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You Visit Tour. Webb Lion Fountain. June 1 2017. Photo David B. Hollingsworth

Life in Hampton Roads, Part II: Public Satisfaction with Police in Decline but Trust Still High

Hampton Roads residents remain satisfied with the work of local police - with a caveat.

According to the sixth annual Life in Hampton Roads Survey, conducted by Old Dominion University's Social Science Research Center, 80.7 percent of Hampton Roads residents are at least somewhat satisfied with local police.

However, that represents a decrease in overall satisfaction for the fourth consecutive year, from a high of 88.7 in 2012.

Sociology professor Randy Gainey, director of the Social Science Research Center, also noted, "There is a significant difference in satisfaction with the local police across the seven cities of Hampton Roads."

For example, he said, "88.6 percent of Suffolk residents and 87.4 percent of Chesapeake residents reported being very satisfied or somewhat satisfied with their local police, compared to 73.4 percent of Norfolk residents and 69.6 percent of Portsmouth residents."

The survey report on crime and politics was released today. The report on regional, city and neighborhood quality of life was released Monday.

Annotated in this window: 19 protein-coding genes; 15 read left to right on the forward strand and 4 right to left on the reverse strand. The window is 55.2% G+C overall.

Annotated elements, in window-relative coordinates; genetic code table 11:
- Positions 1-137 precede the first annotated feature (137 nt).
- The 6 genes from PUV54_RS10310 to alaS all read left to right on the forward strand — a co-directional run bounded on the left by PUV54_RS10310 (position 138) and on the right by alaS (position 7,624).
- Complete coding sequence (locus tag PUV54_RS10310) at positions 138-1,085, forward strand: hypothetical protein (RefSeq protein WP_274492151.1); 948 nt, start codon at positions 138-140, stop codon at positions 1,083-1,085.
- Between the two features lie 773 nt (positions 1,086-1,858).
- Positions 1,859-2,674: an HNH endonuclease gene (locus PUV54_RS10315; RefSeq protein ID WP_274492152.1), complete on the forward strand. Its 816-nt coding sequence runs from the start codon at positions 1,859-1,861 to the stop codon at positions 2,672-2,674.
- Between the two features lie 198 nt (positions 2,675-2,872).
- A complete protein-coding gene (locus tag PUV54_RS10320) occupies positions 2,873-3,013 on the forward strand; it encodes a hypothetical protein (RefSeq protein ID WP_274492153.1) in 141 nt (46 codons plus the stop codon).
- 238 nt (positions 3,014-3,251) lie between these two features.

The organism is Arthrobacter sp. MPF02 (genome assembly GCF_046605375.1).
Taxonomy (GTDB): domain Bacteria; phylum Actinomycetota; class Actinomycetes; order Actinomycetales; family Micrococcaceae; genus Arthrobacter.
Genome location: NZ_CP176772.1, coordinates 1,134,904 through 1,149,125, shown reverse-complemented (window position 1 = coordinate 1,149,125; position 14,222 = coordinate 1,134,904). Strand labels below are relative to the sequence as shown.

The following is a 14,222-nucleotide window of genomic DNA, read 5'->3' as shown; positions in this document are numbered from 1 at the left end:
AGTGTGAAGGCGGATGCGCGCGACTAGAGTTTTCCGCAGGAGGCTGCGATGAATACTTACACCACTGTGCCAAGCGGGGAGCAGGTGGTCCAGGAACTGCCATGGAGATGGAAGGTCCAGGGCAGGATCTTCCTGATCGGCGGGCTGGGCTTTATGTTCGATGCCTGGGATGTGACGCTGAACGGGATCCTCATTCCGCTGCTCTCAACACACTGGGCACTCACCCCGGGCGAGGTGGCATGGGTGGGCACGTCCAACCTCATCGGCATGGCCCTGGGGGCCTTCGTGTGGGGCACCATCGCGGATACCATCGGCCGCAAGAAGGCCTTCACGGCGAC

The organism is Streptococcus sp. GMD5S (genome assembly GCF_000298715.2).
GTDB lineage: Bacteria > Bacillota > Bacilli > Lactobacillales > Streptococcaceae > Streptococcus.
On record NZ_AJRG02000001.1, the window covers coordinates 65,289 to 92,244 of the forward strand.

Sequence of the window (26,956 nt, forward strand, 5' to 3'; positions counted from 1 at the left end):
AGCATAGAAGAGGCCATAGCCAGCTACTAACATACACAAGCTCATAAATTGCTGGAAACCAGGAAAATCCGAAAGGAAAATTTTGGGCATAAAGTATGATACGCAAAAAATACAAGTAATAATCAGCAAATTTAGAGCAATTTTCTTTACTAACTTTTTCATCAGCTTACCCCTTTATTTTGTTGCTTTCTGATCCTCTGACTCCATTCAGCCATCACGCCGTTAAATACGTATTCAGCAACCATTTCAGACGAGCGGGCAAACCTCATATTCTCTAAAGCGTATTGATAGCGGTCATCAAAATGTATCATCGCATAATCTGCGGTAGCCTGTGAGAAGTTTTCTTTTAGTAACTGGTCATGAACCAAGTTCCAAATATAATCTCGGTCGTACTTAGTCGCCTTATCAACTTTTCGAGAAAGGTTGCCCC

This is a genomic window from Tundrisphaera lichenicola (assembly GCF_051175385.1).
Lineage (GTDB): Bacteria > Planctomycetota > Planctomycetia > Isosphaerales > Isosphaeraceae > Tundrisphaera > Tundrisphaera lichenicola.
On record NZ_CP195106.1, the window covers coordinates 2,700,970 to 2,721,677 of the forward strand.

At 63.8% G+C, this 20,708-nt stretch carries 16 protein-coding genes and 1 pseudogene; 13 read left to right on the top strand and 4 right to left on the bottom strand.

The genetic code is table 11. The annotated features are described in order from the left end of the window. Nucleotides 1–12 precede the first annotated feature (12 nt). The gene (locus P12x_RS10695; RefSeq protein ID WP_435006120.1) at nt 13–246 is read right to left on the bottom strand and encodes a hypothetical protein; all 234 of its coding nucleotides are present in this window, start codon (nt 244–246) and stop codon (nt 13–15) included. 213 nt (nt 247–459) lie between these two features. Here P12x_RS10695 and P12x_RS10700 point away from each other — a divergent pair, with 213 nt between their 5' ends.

Survey reports on health and education will be released Wednesday, transportation and tolls Thursday, and flooding and sea-level rise Friday

Nearly 900 respondents were also asked how much they trust local police. The majority of weighted responses (83.2 percent) indicated great or moderate trust. Only 6.3 percent reported not trusting the police at all, and 9.5 percent reported not trusting the police much.

As for personal safety, 64.6 percent reported little fear of being robbed or mugged on the street, while 42.6 percent said they at least mildly feared their house being broken into while they are away.

Interestingly, nearly a third of those who responded reported having had personal or financial information stolen through identity theft.

As for politics, most respondents reported feeling closer to the Democratic Party (35.3 percent) or being Independent (31.4 percent). Only 19.4 percent reported feeling closer to the Republican Party.

And although more respondents said they aligned with Democrats, 7 percent more people reported being conservative than liberal.

Gainey said this in part reflects the presence of non-white conservatives who often do not affiliate with the Republican Party. For instance, 24.9 percent of African American respondents identify as conservative, but only 2.6 percent of African American respondents self-identify as Republicans.

The 2015 Life In Hampton Roads Survey, as well as results from previous surveys and methodology, can be found at the Social Science Research Center website.